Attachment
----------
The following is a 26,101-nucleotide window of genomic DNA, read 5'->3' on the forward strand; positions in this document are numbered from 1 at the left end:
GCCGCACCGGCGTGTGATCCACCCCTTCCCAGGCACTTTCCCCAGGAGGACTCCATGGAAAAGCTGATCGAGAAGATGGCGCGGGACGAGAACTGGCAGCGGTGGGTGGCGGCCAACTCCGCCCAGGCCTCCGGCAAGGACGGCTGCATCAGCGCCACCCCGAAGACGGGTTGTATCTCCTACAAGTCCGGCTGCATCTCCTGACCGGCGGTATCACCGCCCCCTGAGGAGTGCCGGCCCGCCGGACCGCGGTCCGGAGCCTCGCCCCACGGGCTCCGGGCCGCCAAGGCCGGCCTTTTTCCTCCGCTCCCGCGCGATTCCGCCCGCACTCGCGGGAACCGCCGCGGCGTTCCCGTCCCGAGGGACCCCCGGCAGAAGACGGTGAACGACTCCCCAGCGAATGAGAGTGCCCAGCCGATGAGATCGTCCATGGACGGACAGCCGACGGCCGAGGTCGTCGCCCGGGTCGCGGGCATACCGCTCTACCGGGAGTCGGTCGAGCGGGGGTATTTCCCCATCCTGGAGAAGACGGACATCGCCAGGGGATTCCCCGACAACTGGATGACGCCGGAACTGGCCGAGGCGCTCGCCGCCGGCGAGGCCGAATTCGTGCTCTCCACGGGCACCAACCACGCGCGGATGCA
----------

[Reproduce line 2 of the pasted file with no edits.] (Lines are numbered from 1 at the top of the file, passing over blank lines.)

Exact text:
GCCGCACCGGCGTGTGATCCACCCCTTCCCAGGCACTTTCCCCAGGAGGACTCCATGGAAAAGCTGATCGAGAAGATGGCGCGGGACGAGAACTGGCAGCGGTGGGTGGCGGCCAACTCCGCCCAGGCCTCCGGCAAGGACGGCTGCATCAGCGCCACCCCGAAGACGGGTTGTATCTCCTACAAGTCCGGCTGCATCTCCTGACCGGCGGTATCACCGCCCCCTGAGGAGTGCCGGCCCGCCGGACCGCGGTCCGGAGCCTCGCCCCACGGGCTCCGGGCCGCCAAGGCCGGCCTTTTTCCTCCGCTCCCGCGCGATTCCGCCCGCACTCGCGGGAACCGCCGCGGCGTTCCCGTCCCGAGGGACCCCCGGCAGAAGACGGTGAACGACTCCCCAGCGAATGAGAGTGCCCAGCCGATGAGATCGTCCATGGACGGACAGCCGACGGCCGAGGTCGTCGCCCGGGTCGCGGGCATACCGCTCTACCGGGAGTCGGTCGAGCGGGGGTATTTCCCCATCCTGGAGAAGACGGACATCGCCAGGGGATTCCCCGACAACTGGATGACGCCGGAACTGGCCGAGGCGCTCGCCGCCGGCGAGGCCGAATTCGTGCTCTCCACGGGCACCAACCACGCGCGGATGCA